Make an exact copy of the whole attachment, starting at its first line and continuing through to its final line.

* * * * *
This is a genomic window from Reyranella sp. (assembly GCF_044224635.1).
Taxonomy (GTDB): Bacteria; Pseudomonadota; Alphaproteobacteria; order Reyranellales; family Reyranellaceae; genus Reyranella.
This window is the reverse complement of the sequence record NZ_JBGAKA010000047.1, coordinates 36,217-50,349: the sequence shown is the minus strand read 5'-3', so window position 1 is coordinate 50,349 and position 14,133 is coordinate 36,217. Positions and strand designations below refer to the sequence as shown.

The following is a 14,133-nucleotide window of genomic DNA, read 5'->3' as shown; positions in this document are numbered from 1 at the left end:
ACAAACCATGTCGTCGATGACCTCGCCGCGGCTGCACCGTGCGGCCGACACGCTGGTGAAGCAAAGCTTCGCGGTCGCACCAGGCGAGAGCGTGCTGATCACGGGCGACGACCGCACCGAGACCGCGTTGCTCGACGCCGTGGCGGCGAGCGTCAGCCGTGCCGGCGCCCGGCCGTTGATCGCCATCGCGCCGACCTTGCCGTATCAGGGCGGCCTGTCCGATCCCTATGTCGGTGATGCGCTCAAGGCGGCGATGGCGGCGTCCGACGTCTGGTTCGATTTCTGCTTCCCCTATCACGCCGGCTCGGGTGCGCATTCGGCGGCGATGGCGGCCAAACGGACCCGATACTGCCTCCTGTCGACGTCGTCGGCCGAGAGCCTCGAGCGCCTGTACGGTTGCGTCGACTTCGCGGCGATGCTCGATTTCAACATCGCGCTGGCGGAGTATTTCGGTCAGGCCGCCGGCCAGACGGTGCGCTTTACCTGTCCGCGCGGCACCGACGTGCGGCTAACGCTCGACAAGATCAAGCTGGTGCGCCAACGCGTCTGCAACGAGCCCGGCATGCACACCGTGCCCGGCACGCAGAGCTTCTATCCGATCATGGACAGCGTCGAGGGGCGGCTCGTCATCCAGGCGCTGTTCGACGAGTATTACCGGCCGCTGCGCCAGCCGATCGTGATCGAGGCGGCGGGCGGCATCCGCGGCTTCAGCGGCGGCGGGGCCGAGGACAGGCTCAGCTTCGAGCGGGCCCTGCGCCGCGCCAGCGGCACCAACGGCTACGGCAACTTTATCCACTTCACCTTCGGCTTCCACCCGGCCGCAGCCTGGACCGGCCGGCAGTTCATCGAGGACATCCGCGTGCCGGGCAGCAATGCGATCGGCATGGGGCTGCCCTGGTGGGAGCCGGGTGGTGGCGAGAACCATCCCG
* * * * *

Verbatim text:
This is a genomic window from Reyranella sp. (assembly GCF_044224635.1).
Taxonomy (GTDB): Bacteria; Pseudomonadota; Alphaproteobacteria; order Reyranellales; family Reyranellaceae; genus Reyranella.
This window is the reverse complement of the sequence record NZ_JBGAKA010000047.1, coordinates 36,217-50,349: the sequence shown is the minus strand read 5'-3', so window position 1 is coordinate 50,349 and position 14,133 is coordinate 36,217. Positions and strand designations below refer to the sequence as shown.

The following is a 14,133-nucleotide window of genomic DNA, read 5'->3' as shown; positions in this document are numbered from 1 at the left end:
ACAAACCATGTCGTCGATGACCTCGCCGCGGCTGCACCGTGCGGCCGACACGCTGGTGAAGCAAAGCTTCGCGGTCGCACCAGGCGAGAGCGTGCTGATCACGGGCGACGACCGCACCGAGACCGCGTTGCTCGACGCCGTGGCGGCGAGCGTCAGCCGTGCCGGCGCCCGGCCGTTGATCGCCATCGCGCCGACCTTGCCGTATCAGGGCGGCCTGTCCGATCCCTATGTCGGTGATGCGCTCAAGGCGGCGATGGCGGCGTCCGACGTCTGGTTCGATTTCTGCTTCCCCTATCACGCCGGCTCGGGTGCGCATTCGGCGGCGATGGCGGCCAAACGGACCCGATACTGCCTCCTGTCGACGTCGTCGGCCGAGAGCCTCGAGCGCCTGTACGGTTGCGTCGACTTCGCGGCGATGCTCGATTTCAACATCGCGCTGGCGGAGTATTTCGGTCAGGCCGCCGGCCAGACGGTGCGCTTTACCTGTCCGCGCGGCACCGACGTGCGGCTAACGCTCGACAAGATCAAGCTGGTGCGCCAACGCGTCTGCAACGAGCCCGGCATGCACACCGTGCCCGGCACGCAGAGCTTCTATCCGATCATGGACAGCGTCGAGGGGCGGCTCGTCATCCAGGCGCTGTTCGACGAGTATTACCGGCCGCTGCGCCAGCCGATCGTGATCGAGGCGGCGGGCGGCATCCGCGGCTTCAGCGGCGGCGGGGCCGAGGACAGGCTCAGCTTCGAGCGGGCCCTGCGCCGCGCCAGCGGCACCAACGGCTACGGCAACTTTATCCACTTCACCTTCGGCTTCCACCCGGCCGCAGCCTGGACCGGCCGGCAGTTCATCGAGGACATCCGCGTGCCGGGCAGCAATGCGATCGGCATGGGGCTGCCCTGGTGGGAGCCGGGTGGTGGCGAGAACCATCCCG